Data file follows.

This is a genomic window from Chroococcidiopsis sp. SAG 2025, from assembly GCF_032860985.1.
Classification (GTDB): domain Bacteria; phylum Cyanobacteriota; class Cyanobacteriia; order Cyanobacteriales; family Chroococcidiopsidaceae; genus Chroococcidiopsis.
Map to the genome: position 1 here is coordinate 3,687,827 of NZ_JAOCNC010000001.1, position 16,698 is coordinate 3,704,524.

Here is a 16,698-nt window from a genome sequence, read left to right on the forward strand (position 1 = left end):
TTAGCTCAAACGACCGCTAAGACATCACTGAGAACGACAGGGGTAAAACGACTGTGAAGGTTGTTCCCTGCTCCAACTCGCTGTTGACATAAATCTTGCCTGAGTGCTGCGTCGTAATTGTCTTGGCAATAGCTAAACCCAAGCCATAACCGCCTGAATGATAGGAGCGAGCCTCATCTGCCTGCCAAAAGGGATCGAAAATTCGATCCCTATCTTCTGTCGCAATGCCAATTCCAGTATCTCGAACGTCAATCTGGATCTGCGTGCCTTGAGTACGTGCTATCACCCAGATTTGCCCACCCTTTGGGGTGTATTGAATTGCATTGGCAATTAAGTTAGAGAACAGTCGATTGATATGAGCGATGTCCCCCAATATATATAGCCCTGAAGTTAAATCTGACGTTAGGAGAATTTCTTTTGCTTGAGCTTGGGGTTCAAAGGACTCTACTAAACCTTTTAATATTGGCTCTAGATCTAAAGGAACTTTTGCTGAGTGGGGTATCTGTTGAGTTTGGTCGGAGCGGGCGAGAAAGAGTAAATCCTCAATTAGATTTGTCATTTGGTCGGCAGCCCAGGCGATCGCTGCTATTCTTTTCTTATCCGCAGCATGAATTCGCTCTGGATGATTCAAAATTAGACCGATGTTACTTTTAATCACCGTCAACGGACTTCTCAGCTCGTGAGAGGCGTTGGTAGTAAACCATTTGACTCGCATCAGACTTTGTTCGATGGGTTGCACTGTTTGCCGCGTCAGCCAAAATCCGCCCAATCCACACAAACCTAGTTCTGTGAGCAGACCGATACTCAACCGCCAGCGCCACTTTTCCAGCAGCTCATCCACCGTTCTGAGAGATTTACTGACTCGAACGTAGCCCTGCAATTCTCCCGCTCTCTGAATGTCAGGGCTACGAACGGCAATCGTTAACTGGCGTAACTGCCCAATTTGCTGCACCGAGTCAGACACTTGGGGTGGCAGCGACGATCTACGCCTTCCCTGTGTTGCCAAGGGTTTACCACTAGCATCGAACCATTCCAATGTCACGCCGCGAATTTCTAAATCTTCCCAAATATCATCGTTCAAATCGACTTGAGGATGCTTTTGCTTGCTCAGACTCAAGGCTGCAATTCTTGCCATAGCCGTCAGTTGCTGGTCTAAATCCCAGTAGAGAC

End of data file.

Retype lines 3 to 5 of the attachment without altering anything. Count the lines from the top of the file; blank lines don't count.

Map to the genome: position 1 here is coordinate 3,687,827 of NZ_JAOCNC010000001.1, position 16,698 is coordinate 3,704,524.

Here is a 16,698-nt window from a genome sequence, read left to right on the forward strand (position 1 = left end):
TTAGCTCAAACGACCGCTAAGACATCACTGAGAACGACAGGGGTAAAACGACTGTGAAGGTTGTTCCCTGCTCCAACTCGCTGTTGACATAAATCTTGCCTGAGTGCTGCGTCGTAATTGTCTTGGCAATAGCTAAACCCAAGCCATAACCGCCTGAATGATAGGAGCGAGCCTCATCTGCCTGCCAAAAGGGATCGAAAATTCGATCCCTATCTTCTGTCGCAATGCCAATTCCAGTATCTCGAACGTCAATCTGGATCTGCGTGCCTTGAGTACGTGCTATCACCCAGATTTGCCCACCCTTTGGGGTGTATTGAATTGCATTGGCAATTAAGTTAGAGAACAGTCGATTGATATGAGCGATGTCCCCCAATATATATAGCCCTGAAGTTAAATCTGACGTTAGGAGAATTTCTTTTGCTTGAGCTTGGGGTTCAAAGGACTCTACTAAACCTTTTAATATTGGCTCTAGATCTAAAGGAACTTTTGCTGAGTGGGGTATCTGTTGAGTTTGGTCGGAGCGGGCGAGAAAGAGTAAATCCTCAATTAGATTTGTCATTTGGTCGGCAGCCCAGGCGATCGCTGCTATTCTTTTCTTATCCGCAGCATGAATTCGCTCTGGATGATTCAAAATTAGACCGATGTTACTTTTAATCACCGTCAACGGACTTCTCAGCTCGTGAGAGGCGTTGGTAGTAAACCATTTGACTCGCATCAGACTTTGTTCGATGGGTTGCACTGTTTGCCGCGTCAGCCAAAATCCGCCCAATCCACACAAACCTAGTTCTGTGAGCAGACCGATACTCAACCGCCAGCGCCACTTTTCCAGCAGCTCATCCACCGTTCTGAGAGATTTACTGACTCGAACGTAGCCCTGCAATTCTCCCGCTCTCTGAATGTCAGGGCTACGAACGGCAATCGTTAACTGGCGTAACTGCCCAATTTGCTGCACCGAGTCAGACACTTGGGGTGGCAGCGACGATCTACGCCTTCCCTGTGTTGCCAAGGGTTTACCACTAGCATCGAACCATTCCAATGTCACGCCGCGAATTTCTAAATCTTCCCAAATATCATCGTTCAAATCGACTTGAGGATGCTTTTGCTTGCTCAGACTCAAGGCTGCAATTCTTGCCATAGCCGTCAGTTGCTGGTCTAAATCCCAGTAGAGAC